Project: 8.3.1

Fire-affected invertebrates: Priority species and management response

Project Leaders: John Woinarski

Research in Brief
The project seeks to (i) develop a justified listing of those invertebrate species most affected by the 2019–20 Australian wildfires in southern and eastern Australia, and whose recovery is most needing management support; and (ii) identify the post-fire threats and management priorities for those species.

The project may also help develop monitoring guidelines and provide support for the development of submissions for threatened species listings for priority invertebrate species. It extends from an initial priority listing of fire-affected invertebrates first developed for the Wildlife and Threatened Species Bushfire Recovery Expert Panel, and will build upon and consolidate the extensive collaboration with experts and state agencies developed during that project.

Why is the research needed?
Invertebrates are likely to be amongst the species most affected by the 2019–20 wildfires. This is because of the large number of invertebrate species, many which have very small ranges (such that fires may have affected entire populations), and with ecological and life history traits that render them especially susceptible to fire. However, there are major knowledge gaps that render assessment of such impacts particularly challenging.

The project aims to use a collaborative approach, extending on the initial priority listing of fire affected invertebrates, first developed for the Wildlife and Threatened Species Bushfire Recovery Expert Panel to identify those invertebrate species (or in some cases, other taxonomic levels) that have been most detrimentally affected by the 2019–20 wildfires, and hence those most in need of priority management response. Such further consideration is appropriate because of the many substantial challenges in describing the impacts of these fires on invertebrate species.

How will the research help?
The project will, to the extent possible, interrogate all accessible and useful distributional information for all invertebrates in the bioregions affected by these wildfires, (where possible) modelling these distributions, and calculating overlap with fires of varying severity classes. Given constraints in the distributional information, it will complement this approach with expert opinion, and work with experts to detail information on ecological and life history traits that relate to species’ susceptibility to fires, their post-fire threats and their remedial management requirements.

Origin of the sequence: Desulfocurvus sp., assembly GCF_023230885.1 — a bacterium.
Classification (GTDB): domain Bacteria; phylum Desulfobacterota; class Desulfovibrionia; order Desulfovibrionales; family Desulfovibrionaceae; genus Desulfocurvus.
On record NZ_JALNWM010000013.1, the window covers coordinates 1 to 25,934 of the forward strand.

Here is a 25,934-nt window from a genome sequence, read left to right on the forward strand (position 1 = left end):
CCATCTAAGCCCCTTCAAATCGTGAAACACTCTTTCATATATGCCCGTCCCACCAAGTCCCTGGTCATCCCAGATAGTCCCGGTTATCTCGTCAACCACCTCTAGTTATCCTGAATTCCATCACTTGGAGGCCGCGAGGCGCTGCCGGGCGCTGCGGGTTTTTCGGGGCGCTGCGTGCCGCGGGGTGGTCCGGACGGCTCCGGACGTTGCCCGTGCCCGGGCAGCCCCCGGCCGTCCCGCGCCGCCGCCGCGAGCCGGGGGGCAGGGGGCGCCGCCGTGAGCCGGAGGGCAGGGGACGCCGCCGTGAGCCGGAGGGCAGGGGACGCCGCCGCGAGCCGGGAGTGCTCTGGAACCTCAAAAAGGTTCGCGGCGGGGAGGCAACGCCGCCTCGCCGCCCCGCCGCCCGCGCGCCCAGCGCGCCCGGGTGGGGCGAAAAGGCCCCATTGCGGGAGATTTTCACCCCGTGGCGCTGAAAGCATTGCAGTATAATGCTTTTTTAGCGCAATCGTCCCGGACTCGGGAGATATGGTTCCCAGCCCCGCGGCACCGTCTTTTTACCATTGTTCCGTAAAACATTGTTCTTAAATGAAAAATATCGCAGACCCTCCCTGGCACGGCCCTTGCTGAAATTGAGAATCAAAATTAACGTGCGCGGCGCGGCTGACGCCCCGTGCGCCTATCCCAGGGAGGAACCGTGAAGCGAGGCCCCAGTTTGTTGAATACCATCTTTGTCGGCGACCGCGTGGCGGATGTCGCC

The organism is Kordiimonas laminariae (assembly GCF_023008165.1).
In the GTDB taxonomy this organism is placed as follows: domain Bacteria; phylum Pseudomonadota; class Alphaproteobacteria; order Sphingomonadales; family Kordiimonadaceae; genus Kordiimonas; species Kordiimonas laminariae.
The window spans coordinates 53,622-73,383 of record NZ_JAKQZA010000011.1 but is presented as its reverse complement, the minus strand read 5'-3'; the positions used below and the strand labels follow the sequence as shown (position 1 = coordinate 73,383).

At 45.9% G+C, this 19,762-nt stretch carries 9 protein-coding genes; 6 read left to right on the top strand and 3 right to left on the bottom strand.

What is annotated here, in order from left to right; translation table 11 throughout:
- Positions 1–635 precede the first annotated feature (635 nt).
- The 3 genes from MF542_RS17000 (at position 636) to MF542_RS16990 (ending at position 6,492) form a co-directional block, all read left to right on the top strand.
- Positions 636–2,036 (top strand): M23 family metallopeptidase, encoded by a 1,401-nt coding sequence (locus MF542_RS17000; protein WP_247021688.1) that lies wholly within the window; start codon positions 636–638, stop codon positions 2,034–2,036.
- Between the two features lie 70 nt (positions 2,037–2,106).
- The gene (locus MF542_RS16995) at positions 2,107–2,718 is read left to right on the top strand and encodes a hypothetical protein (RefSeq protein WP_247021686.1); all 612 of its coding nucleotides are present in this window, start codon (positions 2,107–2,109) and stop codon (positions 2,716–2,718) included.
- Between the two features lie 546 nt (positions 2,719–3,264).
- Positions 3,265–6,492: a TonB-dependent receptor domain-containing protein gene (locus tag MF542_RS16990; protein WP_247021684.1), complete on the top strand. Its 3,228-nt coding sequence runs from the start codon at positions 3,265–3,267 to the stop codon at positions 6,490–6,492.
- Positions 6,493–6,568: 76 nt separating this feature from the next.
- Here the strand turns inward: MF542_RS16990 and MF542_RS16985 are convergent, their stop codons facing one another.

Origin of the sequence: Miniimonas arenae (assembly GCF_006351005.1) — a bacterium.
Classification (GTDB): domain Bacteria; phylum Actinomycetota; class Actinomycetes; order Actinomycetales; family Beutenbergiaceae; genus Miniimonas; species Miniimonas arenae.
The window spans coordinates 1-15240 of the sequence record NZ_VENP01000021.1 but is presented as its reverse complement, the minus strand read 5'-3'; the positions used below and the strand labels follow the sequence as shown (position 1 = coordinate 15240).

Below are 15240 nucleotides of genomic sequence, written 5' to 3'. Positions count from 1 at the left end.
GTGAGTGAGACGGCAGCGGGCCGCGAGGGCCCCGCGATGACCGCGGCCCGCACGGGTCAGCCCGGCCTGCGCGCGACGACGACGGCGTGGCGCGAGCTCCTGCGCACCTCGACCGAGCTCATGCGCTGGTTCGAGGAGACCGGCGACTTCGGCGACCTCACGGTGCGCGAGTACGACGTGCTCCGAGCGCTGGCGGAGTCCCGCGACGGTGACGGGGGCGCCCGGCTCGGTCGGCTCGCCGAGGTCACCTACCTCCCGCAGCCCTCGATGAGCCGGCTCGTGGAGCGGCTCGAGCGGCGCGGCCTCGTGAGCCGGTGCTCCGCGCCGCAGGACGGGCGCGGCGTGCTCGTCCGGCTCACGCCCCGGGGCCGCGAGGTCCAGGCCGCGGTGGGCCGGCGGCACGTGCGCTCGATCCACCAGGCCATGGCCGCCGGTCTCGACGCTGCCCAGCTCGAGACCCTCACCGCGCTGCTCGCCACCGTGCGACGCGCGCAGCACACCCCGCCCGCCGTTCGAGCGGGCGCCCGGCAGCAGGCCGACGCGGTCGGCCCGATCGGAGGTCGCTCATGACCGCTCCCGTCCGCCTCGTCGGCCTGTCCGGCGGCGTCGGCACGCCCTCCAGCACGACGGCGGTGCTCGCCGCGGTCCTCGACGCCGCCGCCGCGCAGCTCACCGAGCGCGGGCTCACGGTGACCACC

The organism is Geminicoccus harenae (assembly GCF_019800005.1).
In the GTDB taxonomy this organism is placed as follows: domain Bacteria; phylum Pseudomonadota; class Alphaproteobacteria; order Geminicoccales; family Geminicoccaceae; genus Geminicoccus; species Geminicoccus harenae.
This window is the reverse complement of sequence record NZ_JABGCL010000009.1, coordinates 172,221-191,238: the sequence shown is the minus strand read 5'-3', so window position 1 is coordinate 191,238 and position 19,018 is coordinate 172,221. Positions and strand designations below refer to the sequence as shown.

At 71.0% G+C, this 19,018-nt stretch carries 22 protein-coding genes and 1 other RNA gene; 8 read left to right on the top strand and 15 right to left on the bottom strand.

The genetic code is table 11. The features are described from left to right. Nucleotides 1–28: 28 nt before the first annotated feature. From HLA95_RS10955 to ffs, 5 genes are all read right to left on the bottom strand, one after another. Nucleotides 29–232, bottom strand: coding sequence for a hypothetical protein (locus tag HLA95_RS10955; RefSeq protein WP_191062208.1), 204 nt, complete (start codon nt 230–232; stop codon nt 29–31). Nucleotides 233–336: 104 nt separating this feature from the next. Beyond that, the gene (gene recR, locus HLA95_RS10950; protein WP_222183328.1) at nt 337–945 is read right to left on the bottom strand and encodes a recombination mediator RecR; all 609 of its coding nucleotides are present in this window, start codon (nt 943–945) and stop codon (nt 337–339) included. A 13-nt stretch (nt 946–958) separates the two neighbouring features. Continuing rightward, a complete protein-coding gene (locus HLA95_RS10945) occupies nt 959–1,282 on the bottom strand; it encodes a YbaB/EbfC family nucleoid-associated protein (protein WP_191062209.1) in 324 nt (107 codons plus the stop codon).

The project aims to help align recovery actions (and survey and monitoring) to priority needs of the most fire-affected invertebrate species. It will do so by extending and refining the species’ prioritisation currently used to help direct funding support by the Australian government to wildlife and threatened species bushfire recovery.

The project is working with the Australian and state/territory agencies to collaboratively develop and justify prioritisations for fire-affected invertebrate species and provide relevant information on those management actions most likely to aid their recovery. This will build from and add much detail to the priority listing developed for/by The Wildlife and Threatened Species Bushfire Recovery Expert Panel in March–April 2020.

What research activities are being undertaken?
The research will mine appropriate distributional databases (most notably ALA) to use all possible acceptable records for all native invertebrate species that are known to occur within fire-affected bioregions; develop distributional models (or analogous range estimators) for selected subsets of these; overlap these distributional layers with fire-mapping (with fire severity classes); work with experts and literature to develop databases of traits affecting fire-susceptibility, threats and management; and coordinate progress and procedures with comparable analyses undertaken by state/territory agencies.

Who is involved?
In this project, researchers from Charles Darwin University and The University of Melbourne are working with state and territory governments within the areas affected by the 2019–20 fires. We will seek collaboration with all willing invertebrate experts and federal and state/territory agencies.

Where is the research happening?
The project is essentially a desktop analysis. Depending upon travel constraints due to COVID-19, the project is also seeking to draw experts and state agency representatives to at least one workshop. The research will pertain to all fire-affected regions of southern and eastern Australia.

When is the research happening?
The project will run from January 2020 to June 2021.

More Information
For more information please contact:
John Woinarski:  
Jess Marsh:

Top image:The entire known range of the Kangaroo Island assassin spider (Zephyrarchaea austini) was burnt at high severity. The species lives in leaf litter suspended amongst understorey vegetation and very little of its habitat remains following the fires. Image by J. Marsh

Project Partners